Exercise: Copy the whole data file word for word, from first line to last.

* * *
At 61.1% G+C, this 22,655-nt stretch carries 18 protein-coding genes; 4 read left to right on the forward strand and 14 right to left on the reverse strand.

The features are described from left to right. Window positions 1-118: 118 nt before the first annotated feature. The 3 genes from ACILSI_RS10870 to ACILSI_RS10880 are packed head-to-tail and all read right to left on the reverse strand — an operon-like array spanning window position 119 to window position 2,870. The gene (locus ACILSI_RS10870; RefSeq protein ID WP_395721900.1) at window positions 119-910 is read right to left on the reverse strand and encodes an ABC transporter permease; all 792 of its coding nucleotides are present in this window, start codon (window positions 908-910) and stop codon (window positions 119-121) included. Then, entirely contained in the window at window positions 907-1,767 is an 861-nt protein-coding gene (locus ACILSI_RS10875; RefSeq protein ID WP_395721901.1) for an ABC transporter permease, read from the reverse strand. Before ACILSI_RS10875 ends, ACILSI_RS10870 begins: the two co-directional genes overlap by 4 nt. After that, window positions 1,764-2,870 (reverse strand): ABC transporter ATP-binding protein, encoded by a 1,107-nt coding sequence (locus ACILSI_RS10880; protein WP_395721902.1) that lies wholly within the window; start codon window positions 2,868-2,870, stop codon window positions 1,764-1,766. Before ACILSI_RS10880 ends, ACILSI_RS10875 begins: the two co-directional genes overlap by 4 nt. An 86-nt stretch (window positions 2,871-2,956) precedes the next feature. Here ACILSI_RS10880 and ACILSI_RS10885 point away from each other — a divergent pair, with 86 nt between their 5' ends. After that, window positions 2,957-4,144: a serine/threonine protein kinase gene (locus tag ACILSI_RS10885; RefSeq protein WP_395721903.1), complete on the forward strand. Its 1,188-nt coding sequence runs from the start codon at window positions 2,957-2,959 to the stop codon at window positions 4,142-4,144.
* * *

At 61.1% G+C, this 22,655-nt stretch carries 18 protein-coding genes; 4 read left to right on the forward strand and 14 right to left on the reverse strand.

The features are described from left to right. Window positions 1-118: 118 nt before the first annotated feature. The 3 genes from ACILSI_RS10870 to ACILSI_RS10880 are packed head-to-tail and all read right to left on the reverse strand — an operon-like array spanning window position 119 to window position 2,870. The gene (locus ACILSI_RS10870; RefSeq protein ID WP_395721900.1) at window positions 119-910 is read right to left on the reverse strand and encodes an ABC transporter permease; all 792 of its coding nucleotides are present in this window, start codon (window positions 908-910) and stop codon (window positions 119-121) included. Then, entirely contained in the window at window positions 907-1,767 is an 861-nt protein-coding gene (locus ACILSI_RS10875; RefSeq protein ID WP_395721901.1) for an ABC transporter permease, read from the reverse strand. Before ACILSI_RS10875 ends, ACILSI_RS10870 begins: the two co-directional genes overlap by 4 nt. After that, window positions 1,764-2,870 (reverse strand): ABC transporter ATP-binding protein, encoded by a 1,107-nt coding sequence (locus ACILSI_RS10880; protein WP_395721902.1) that lies wholly within the window; start codon window positions 2,868-2,870, stop codon window positions 1,764-1,766. Before ACILSI_RS10880 ends, ACILSI_RS10875 begins: the two co-directional genes overlap by 4 nt. An 86-nt stretch (window positions 2,871-2,956) precedes the next feature. Here ACILSI_RS10880 and ACILSI_RS10885 point away from each other — a divergent pair, with 86 nt between their 5' ends. After that, window positions 2,957-4,144: a serine/threonine protein kinase gene (locus tag ACILSI_RS10885; RefSeq protein WP_395721903.1), complete on the forward strand. Its 1,188-nt coding sequence runs from the start codon at window positions 2,957-2,959 to the stop codon at window positions 4,142-4,144.